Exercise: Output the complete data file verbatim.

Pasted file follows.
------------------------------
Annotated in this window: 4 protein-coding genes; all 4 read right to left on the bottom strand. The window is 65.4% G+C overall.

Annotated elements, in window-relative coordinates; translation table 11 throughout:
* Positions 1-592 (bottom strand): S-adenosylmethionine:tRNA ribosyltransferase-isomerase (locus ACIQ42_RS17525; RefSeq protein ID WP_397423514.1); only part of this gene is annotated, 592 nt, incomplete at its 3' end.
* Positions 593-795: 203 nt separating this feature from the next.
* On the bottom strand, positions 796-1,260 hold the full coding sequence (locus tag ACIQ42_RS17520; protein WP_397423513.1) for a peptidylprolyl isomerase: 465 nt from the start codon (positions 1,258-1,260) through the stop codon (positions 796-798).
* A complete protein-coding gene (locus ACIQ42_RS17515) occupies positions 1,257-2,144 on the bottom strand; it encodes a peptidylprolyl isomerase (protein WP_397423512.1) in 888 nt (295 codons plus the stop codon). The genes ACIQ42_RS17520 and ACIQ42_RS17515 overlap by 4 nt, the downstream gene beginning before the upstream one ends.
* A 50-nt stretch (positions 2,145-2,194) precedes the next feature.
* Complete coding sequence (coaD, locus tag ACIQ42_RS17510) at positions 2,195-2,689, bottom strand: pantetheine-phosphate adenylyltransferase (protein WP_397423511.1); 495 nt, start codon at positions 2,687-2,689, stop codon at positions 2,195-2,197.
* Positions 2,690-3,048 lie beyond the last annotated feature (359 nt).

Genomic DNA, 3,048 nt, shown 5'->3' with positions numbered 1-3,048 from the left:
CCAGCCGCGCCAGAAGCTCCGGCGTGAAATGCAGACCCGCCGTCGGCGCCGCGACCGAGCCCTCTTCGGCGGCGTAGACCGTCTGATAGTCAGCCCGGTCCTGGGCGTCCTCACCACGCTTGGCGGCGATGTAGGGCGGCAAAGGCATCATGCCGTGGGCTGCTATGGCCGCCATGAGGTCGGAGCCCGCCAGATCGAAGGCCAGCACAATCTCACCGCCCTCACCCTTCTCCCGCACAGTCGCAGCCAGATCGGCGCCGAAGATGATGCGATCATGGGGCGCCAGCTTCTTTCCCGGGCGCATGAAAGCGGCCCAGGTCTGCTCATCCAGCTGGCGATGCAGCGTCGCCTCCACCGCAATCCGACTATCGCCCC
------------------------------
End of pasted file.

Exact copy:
Annotated in this window: 4 protein-coding genes; all 4 read right to left on the bottom strand. The window is 65.4% G+C overall.

Annotated elements, in window-relative coordinates; translation table 11 throughout:
* Positions 1-592 (bottom strand): S-adenosylmethionine:tRNA ribosyltransferase-isomerase (locus ACIQ42_RS17525; RefSeq protein ID WP_397423514.1); only part of this gene is annotated, 592 nt, incomplete at its 3' end.
* Positions 593-795: 203 nt separating this feature from the next.
* On the bottom strand, positions 796-1,260 hold the full coding sequence (locus tag ACIQ42_RS17520; protein WP_397423513.1) for a peptidylprolyl isomerase: 465 nt from the start codon (positions 1,258-1,260) through the stop codon (positions 796-798).
* A complete protein-coding gene (locus ACIQ42_RS17515) occupies positions 1,257-2,144 on the bottom strand; it encodes a peptidylprolyl isomerase (protein WP_397423512.1) in 888 nt (295 codons plus the stop codon). The genes ACIQ42_RS17520 and ACIQ42_RS17515 overlap by 4 nt, the downstream gene beginning before the upstream one ends.
* A 50-nt stretch (positions 2,145-2,194) precedes the next feature.
* Complete coding sequence (coaD, locus tag ACIQ42_RS17510) at positions 2,195-2,689, bottom strand: pantetheine-phosphate adenylyltransferase (protein WP_397423511.1); 495 nt, start codon at positions 2,687-2,689, stop codon at positions 2,195-2,197.
* Positions 2,690-3,048 lie beyond the last annotated feature (359 nt).

Genomic DNA, 3,048 nt, shown 5'->3' with positions numbered 1-3,048 from the left:
CCAGCCGCGCCAGAAGCTCCGGCGTGAAATGCAGACCCGCCGTCGGCGCCGCGACCGAGCCCTCTTCGGCGGCGTAGACCGTCTGATAGTCAGCCCGGTCCTGGGCGTCCTCACCACGCTTGGCGGCGATGTAGGGCGGCAAAGGCATCATGCCGTGGGCTGCTATGGCCGCCATGAGGTCGGAGCCCGCCAGATCGAAGGCCAGCACAATCTCACCGCCCTCACCCTTCTCCCGCACAGTCGCAGCCAGATCGGCGCCGAAGATGATGCGATCATGGGGCGCCAGCTTCTTTCCCGGGCGCATGAAAGCGGCCCAGGTCTGCTCATCCAGCTGGCGATGCAGCGTCGCCTCCACCGCAATCCGACTATCGCCCC